EMDR and Addiction Recovery

In the new EMDR book,  “EMDR in Addiction Continuing Care: A Phenomenological Study of Women Treated in Early Recovery,” Jamie Marich conducted a study of using EMDR therapy with 10 women who suffered from addictions.  The women were from different ethnic backgrounds, had diverse trauma histories and issues. The women were in a residential treatment facility and were in early recovery, meaning that they were sober anywhere from 6 months to two years.

Marich noted that relapse can happen because of poor self control, negative emotions that they don’t know how to tolerate which creates a sense of vulnerability, poor coping skills, and lack of working with resolving old traumas. She states there is a high rate of correlation between addiction and trauma, and when the traumas are not dealt with and resolved that it can lead to more relapse.

This book is important because there isn’t a lot of data on EMDR and addictions, and even though this study is small is it useful information. The research that is available suggests that EMDR, when done properly, “is a powerful tool for trauma resolution, but it must be carefully integrated into addiction treatment.” (Zweben & Yeary, 2006; p.115) They note that, when using EMDR in initial phase of treatment and when the individual is able to regulate their emotions, it can have immediate effects on the addiction.

Some of the issues that the women stated were important to the success of their EMDR treatment included:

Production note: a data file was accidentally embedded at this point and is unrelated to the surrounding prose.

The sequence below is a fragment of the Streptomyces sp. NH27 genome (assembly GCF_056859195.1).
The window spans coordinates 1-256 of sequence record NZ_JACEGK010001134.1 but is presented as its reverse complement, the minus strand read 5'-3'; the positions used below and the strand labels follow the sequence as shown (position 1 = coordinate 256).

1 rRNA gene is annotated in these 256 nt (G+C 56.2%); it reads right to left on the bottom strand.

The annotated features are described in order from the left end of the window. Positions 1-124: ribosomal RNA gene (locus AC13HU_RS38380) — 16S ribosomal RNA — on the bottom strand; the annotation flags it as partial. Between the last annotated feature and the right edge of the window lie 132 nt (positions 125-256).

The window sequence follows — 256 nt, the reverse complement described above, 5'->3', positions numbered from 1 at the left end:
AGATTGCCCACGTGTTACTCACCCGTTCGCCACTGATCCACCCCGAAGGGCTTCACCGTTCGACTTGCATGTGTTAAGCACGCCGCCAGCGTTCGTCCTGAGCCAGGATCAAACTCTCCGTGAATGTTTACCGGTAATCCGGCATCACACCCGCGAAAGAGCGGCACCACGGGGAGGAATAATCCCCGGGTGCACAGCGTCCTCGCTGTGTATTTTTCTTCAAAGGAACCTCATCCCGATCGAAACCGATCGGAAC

• feeling safe in the treatment setting
  • explaining EMDR to help mitigate the fear of doing it
  • having good rapport with the therapist
  • that the therapist seemed competent, comfortable and validating
  • therapist being able to handle any trauma that would arise

Also noted was that having good closure to end their session sessions was essential to good treatment, helping them to understand what would happen next and looking at potential roadblocks that hinder their success, such as receiving financial gains from selling drugs, staying connected to others who are still using the drug and negative self talk.

What is important in this kind of treatment is to be able to show emotions and feel whatever is distressing. EMDR can help bring those emotions to the surface to look at, and to feel which eventually can lead to healing the trauma. Many of the women felt that if they didn’t deal with their trauma that they would relapse. They felt the EMDR helped them find more self-esteem and make new and better choices in their lives, such as learning how to set boundaries, saying “No”, and better able to sit with their emotions and not try to block them through an addiction.

It was clear from this book that Marich felt that EMDR should not be the only form of therapy used when dealing with addictions, rather, that have it be part of a complimentary treatment plan. She feels groups, classes, 12-step recovery, self-care and motivation are essential to success in the road to recovery. It will be great to see more research in this field in the future to help show the best ways to help this devastating problem.